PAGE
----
watzup_ken

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Too bad Nvidia already flag DLSS for BF2042, wonder if AMD gonna chip in for FSR
If it is going into a console, there is a chance that we may see FSR implemented. It makes it a lot easier for the game developers to achieve higher FPS with less effort than traditional tweaking/ optimization.
 

Gaminator

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I think pixel peeping is a way to really take a good look at the image quality post upscaling. So that makes sense if you are looking at the quality which is a 1 dimensional angle. BUT, the overall recommendation/ verdict should be based on how people will normally view it, and also perhaps the ease to implement. To always draw comparison with DLSS is pointless because it is not like people are expecting FSR to be better than DLSS from an image quality standpoint. And image quality should not be some static image, but also when in motion, i.e. does it introduce some ghosting/ flashing in DLSS. In my opinion, both have their merits and downsides.

I did not watch DF's review on FSR, because I think I got the point after watching/ reading some reviews. DF in their DLSS review is also very hung up on praising how good DLSS is, and I don't recall hearing anything negative, as compared to reviews from Hardware Unboxed and Gamers' Nexus which both mentioned that DLSS is great, but not without its flaws.
I understand that DF's focus is on image quality, but DLSS is only for the RTX which does not constitute a big percentage of gamers' usage, more often than not, most are on older AMD and GTX cards. So, while DF's focus on image quality is on point, they fail to talk about the average non-RTX users and how FSR can be leveraged on their cards. They could at least talk about image quality while gaming at Ultra Quality and Quality presets and leave Balanced and Performance out. They are unsurprisingly and overly negative about FSR, and can't seem to get enough of DLSS.....some had even hinted they were in nVidia's deep pockets.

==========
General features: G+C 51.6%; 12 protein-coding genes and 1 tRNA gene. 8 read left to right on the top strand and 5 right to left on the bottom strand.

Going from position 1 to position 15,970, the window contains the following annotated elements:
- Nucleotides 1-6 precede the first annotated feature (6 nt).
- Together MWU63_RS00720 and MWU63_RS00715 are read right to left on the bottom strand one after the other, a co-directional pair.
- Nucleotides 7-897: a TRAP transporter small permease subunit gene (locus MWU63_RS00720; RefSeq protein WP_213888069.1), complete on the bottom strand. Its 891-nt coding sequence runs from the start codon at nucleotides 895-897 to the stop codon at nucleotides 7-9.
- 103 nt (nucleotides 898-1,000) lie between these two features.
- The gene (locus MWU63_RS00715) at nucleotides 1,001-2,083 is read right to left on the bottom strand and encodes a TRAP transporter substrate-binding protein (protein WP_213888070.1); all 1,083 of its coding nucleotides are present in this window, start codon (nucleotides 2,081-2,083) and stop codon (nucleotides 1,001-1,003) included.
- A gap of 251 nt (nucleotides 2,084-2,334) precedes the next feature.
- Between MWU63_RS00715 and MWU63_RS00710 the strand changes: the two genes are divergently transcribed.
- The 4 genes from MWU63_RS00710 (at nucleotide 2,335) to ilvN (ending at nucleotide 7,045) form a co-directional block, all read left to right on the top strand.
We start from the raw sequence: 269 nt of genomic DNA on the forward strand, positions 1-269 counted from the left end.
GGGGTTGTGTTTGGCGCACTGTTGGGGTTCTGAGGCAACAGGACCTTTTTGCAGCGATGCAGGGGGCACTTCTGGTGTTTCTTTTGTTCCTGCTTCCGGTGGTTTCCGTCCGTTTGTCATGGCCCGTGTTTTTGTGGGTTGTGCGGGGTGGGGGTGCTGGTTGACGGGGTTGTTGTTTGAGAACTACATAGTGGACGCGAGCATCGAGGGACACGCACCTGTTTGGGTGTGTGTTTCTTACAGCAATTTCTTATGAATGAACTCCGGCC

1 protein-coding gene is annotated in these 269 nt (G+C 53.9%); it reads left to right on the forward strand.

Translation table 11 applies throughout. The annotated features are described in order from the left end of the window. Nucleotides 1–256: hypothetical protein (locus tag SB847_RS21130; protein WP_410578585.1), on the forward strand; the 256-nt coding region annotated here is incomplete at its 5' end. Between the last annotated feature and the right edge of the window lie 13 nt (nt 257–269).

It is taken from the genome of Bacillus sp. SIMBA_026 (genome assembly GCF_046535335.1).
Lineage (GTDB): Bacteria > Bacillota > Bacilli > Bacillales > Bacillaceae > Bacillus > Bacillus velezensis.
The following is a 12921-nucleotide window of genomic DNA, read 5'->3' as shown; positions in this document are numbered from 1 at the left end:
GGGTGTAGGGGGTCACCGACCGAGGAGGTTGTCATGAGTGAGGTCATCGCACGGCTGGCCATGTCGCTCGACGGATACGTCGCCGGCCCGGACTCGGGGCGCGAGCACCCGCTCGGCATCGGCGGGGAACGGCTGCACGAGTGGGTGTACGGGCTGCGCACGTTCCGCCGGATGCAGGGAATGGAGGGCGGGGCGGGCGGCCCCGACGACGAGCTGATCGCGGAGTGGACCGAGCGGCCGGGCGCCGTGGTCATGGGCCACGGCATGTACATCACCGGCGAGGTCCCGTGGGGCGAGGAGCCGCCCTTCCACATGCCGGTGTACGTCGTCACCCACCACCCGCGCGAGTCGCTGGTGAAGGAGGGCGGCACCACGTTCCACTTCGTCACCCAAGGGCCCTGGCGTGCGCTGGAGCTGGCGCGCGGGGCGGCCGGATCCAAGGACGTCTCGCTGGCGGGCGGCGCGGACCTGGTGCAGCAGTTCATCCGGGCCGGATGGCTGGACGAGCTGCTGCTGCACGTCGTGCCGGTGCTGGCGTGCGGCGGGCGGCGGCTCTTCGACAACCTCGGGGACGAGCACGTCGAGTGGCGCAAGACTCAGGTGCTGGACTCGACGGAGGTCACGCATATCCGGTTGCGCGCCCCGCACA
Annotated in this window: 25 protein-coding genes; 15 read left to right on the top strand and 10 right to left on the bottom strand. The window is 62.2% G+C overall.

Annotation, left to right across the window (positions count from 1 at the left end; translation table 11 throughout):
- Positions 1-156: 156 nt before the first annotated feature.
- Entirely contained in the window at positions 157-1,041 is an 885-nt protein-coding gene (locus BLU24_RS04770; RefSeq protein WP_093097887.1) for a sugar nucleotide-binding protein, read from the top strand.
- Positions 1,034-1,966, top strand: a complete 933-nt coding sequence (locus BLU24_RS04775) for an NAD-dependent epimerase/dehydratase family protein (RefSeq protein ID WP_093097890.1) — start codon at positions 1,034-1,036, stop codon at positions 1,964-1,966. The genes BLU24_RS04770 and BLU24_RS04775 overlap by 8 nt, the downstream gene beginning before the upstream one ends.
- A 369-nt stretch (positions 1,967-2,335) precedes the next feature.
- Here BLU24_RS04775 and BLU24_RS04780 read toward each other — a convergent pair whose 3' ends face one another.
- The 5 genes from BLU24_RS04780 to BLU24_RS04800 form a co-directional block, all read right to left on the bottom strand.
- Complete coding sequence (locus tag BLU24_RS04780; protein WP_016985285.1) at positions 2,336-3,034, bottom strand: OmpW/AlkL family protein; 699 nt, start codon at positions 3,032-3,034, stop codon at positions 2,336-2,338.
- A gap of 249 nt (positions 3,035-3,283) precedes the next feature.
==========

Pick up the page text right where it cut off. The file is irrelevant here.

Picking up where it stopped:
While playing a game, I'm not gonna pixel peep, and as long as image quality is good enough, and framerate uplift is appreciable, that's all I need. As expected, many defending DLSS in many of the forums I go to are RTX card owners.....oddly enough, I do find a few with GTX cards toeing the nVidia line. I'd remind them that nVidia has totally forgotten their GTX cards, and AMD is giving them a free framerate uplift with minimal image quality loss.
 

Gaminator

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A guy at Reddit (fholger) has gotten FSR to work with VR games at Steam, he has a few caveat, but from pics I've seen, it does look good enough...
 

watzup_ken

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I understand that DF's focus is on image quality, but DLSS is only for the RTX which does not constitute a big percentage of gamers' usage, more often than not, most are on older AMD and GTX cards. So, while DF's focus on image quality is on point, they fail to talk about the average non-RTX users and how FSR can be leveraged on their cards. They could at least talk about image quality while gaming at Ultra Quality and Quality presets and leave Balanced and Performance out. They are unsurprisingly and overly negative about FSR, and can't seem to get enough of DLSS.....some had even hinted they were in nVidia's deep pockets.

While playing a game, I'm not gonna pixel peep, and as long as image quality is good enough, and framerate uplift is appreciable, that's all I need. As expected, many defending DLSS in many of the forums I go to are RTX card owners.....oddly enough, I do find a few with GTX cards toeing the nVidia line. I'd remind them that nVidia has totally forgotten their GTX cards, and AMD is giving them a free framerate uplift with minimal image quality loss.
I look at it this way, if your GPU is fast enough in games, then there is little point to switch on FSR. But when the GPU is struggling to maintain a smooth gameplay, then FSR is probably a better alternative to dropping native resolution or graphic settings. So while there are people claiming that FSR is not good, they may end up using it at some point if they don't change their GPU often and depending on the game title.